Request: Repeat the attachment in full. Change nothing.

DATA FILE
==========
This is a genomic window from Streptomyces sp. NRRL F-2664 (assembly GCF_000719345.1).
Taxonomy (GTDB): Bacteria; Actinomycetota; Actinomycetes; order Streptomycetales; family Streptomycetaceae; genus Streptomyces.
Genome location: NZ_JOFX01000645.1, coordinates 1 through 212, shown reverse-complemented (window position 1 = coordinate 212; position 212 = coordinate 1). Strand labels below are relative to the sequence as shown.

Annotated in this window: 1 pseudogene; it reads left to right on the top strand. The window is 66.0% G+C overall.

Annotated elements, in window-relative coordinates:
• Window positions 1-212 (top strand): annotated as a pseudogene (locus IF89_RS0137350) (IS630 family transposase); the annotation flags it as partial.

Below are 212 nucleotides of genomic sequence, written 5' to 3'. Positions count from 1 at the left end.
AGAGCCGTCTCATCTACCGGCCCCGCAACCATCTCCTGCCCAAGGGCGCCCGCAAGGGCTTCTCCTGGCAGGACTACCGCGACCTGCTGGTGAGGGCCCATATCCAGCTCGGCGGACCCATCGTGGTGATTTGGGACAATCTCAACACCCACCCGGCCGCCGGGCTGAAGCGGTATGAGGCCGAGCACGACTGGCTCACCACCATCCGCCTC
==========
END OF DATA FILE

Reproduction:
This is a genomic window from Streptomyces sp. NRRL F-2664 (assembly GCF_000719345.1).
Taxonomy (GTDB): Bacteria; Actinomycetota; Actinomycetes; order Streptomycetales; family Streptomycetaceae; genus Streptomyces.
Genome location: NZ_JOFX01000645.1, coordinates 1 through 212, shown reverse-complemented (window position 1 = coordinate 212; position 212 = coordinate 1). Strand labels below are relative to the sequence as shown.

Annotated in this window: 1 pseudogene; it reads left to right on the top strand. The window is 66.0% G+C overall.

Annotated elements, in window-relative coordinates:
• Window positions 1-212 (top strand): annotated as a pseudogene (locus IF89_RS0137350) (IS630 family transposase); the annotation flags it as partial.

Below are 212 nucleotides of genomic sequence, written 5' to 3'. Positions count from 1 at the left end.
AGAGCCGTCTCATCTACCGGCCCCGCAACCATCTCCTGCCCAAGGGCGCCCGCAAGGGCTTCTCCTGGCAGGACTACCGCGACCTGCTGGTGAGGGCCCATATCCAGCTCGGCGGACCCATCGTGGTGATTTGGGACAATCTCAACACCCACCCGGCCGCCGGGCTGAAGCGGTATGAGGCCGAGCACGACTGGCTCACCACCATCCGCCTC